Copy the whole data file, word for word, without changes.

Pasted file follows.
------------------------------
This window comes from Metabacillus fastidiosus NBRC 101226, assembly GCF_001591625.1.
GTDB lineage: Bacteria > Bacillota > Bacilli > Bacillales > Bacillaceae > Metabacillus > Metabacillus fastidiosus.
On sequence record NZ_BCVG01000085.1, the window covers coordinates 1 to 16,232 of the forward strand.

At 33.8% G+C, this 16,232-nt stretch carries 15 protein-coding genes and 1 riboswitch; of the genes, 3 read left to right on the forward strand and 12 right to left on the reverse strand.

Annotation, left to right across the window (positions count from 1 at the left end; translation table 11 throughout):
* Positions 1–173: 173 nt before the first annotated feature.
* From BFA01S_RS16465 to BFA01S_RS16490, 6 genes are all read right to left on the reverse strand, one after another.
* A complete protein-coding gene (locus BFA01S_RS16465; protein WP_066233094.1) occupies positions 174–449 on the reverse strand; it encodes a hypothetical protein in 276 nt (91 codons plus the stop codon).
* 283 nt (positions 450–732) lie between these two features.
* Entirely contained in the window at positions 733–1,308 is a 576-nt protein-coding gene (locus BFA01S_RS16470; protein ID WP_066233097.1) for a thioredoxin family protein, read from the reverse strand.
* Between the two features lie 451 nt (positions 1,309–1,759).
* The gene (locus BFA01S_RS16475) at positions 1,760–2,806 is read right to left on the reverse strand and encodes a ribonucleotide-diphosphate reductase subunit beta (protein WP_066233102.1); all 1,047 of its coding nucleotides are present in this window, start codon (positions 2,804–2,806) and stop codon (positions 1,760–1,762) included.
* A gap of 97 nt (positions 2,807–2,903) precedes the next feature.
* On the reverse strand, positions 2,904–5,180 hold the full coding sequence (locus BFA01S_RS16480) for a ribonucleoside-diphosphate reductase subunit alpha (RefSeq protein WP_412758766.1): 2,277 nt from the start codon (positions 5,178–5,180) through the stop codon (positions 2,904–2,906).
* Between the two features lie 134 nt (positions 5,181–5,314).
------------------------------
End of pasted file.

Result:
This window comes from Metabacillus fastidiosus NBRC 101226, assembly GCF_001591625.1.
GTDB lineage: Bacteria > Bacillota > Bacilli > Bacillales > Bacillaceae > Metabacillus > Metabacillus fastidiosus.
On sequence record NZ_BCVG01000085.1, the window covers coordinates 1 to 16,232 of the forward strand.

At 33.8% G+C, this 16,232-nt stretch carries 15 protein-coding genes and 1 riboswitch; of the genes, 3 read left to right on the forward strand and 12 right to left on the reverse strand.

Annotation, left to right across the window (positions count from 1 at the left end; translation table 11 throughout):
* Positions 1–173: 173 nt before the first annotated feature.
* From BFA01S_RS16465 to BFA01S_RS16490, 6 genes are all read right to left on the reverse strand, one after another.
* A complete protein-coding gene (locus BFA01S_RS16465; protein WP_066233094.1) occupies positions 174–449 on the reverse strand; it encodes a hypothetical protein in 276 nt (91 codons plus the stop codon).
* 283 nt (positions 450–732) lie between these two features.
* Entirely contained in the window at positions 733–1,308 is a 576-nt protein-coding gene (locus BFA01S_RS16470; protein ID WP_066233097.1) for a thioredoxin family protein, read from the reverse strand.
* Between the two features lie 451 nt (positions 1,309–1,759).
* The gene (locus BFA01S_RS16475) at positions 1,760–2,806 is read right to left on the reverse strand and encodes a ribonucleotide-diphosphate reductase subunit beta (protein WP_066233102.1); all 1,047 of its coding nucleotides are present in this window, start codon (positions 2,804–2,806) and stop codon (positions 1,760–1,762) included.
* A gap of 97 nt (positions 2,807–2,903) precedes the next feature.
* On the reverse strand, positions 2,904–5,180 hold the full coding sequence (locus BFA01S_RS16480) for a ribonucleoside-diphosphate reductase subunit alpha (RefSeq protein WP_412758766.1): 2,277 nt from the start codon (positions 5,178–5,180) through the stop codon (positions 2,904–2,906).
* Between the two features lie 134 nt (positions 5,181–5,314).